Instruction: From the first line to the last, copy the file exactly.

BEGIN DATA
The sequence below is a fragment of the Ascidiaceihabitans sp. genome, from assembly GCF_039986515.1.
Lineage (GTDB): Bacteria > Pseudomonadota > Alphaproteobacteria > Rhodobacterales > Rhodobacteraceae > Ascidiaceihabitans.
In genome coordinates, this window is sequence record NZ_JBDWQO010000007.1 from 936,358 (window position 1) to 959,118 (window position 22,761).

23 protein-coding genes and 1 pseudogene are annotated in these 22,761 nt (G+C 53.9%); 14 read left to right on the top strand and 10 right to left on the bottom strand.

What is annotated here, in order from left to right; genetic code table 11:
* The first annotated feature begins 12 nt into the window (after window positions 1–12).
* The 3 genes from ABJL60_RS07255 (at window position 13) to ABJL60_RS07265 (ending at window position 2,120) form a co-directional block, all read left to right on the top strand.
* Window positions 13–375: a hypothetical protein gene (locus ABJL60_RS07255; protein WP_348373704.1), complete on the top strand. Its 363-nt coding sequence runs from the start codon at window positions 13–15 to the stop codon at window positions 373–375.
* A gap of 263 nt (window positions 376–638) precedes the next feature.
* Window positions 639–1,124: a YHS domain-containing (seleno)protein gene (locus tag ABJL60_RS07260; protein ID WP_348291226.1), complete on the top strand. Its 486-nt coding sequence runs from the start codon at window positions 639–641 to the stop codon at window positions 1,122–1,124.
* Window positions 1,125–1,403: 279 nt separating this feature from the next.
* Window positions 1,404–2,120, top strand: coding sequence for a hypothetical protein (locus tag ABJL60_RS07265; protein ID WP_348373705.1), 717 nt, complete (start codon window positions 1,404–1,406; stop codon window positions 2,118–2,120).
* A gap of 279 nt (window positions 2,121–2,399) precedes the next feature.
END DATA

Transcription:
The sequence below is a fragment of the Ascidiaceihabitans sp. genome, from assembly GCF_039986515.1.
Lineage (GTDB): Bacteria > Pseudomonadota > Alphaproteobacteria > Rhodobacterales > Rhodobacteraceae > Ascidiaceihabitans.
In genome coordinates, this window is sequence record NZ_JBDWQO010000007.1 from 936,358 (window position 1) to 959,118 (window position 22,761).

23 protein-coding genes and 1 pseudogene are annotated in these 22,761 nt (G+C 53.9%); 14 read left to right on the top strand and 10 right to left on the bottom strand.

What is annotated here, in order from left to right; genetic code table 11:
* The first annotated feature begins 12 nt into the window (after window positions 1–12).
* The 3 genes from ABJL60_RS07255 (at window position 13) to ABJL60_RS07265 (ending at window position 2,120) form a co-directional block, all read left to right on the top strand.
* Window positions 13–375: a hypothetical protein gene (locus ABJL60_RS07255; protein WP_348373704.1), complete on the top strand. Its 363-nt coding sequence runs from the start codon at window positions 13–15 to the stop codon at window positions 373–375.
* A gap of 263 nt (window positions 376–638) precedes the next feature.
* Window positions 639–1,124: a YHS domain-containing (seleno)protein gene (locus tag ABJL60_RS07260; protein ID WP_348291226.1), complete on the top strand. Its 486-nt coding sequence runs from the start codon at window positions 639–641 to the stop codon at window positions 1,122–1,124.
* Window positions 1,125–1,403: 279 nt separating this feature from the next.
* Window positions 1,404–2,120, top strand: coding sequence for a hypothetical protein (locus tag ABJL60_RS07265; protein ID WP_348373705.1), 717 nt, complete (start codon window positions 1,404–1,406; stop codon window positions 2,118–2,120).
* A gap of 279 nt (window positions 2,121–2,399) precedes the next feature.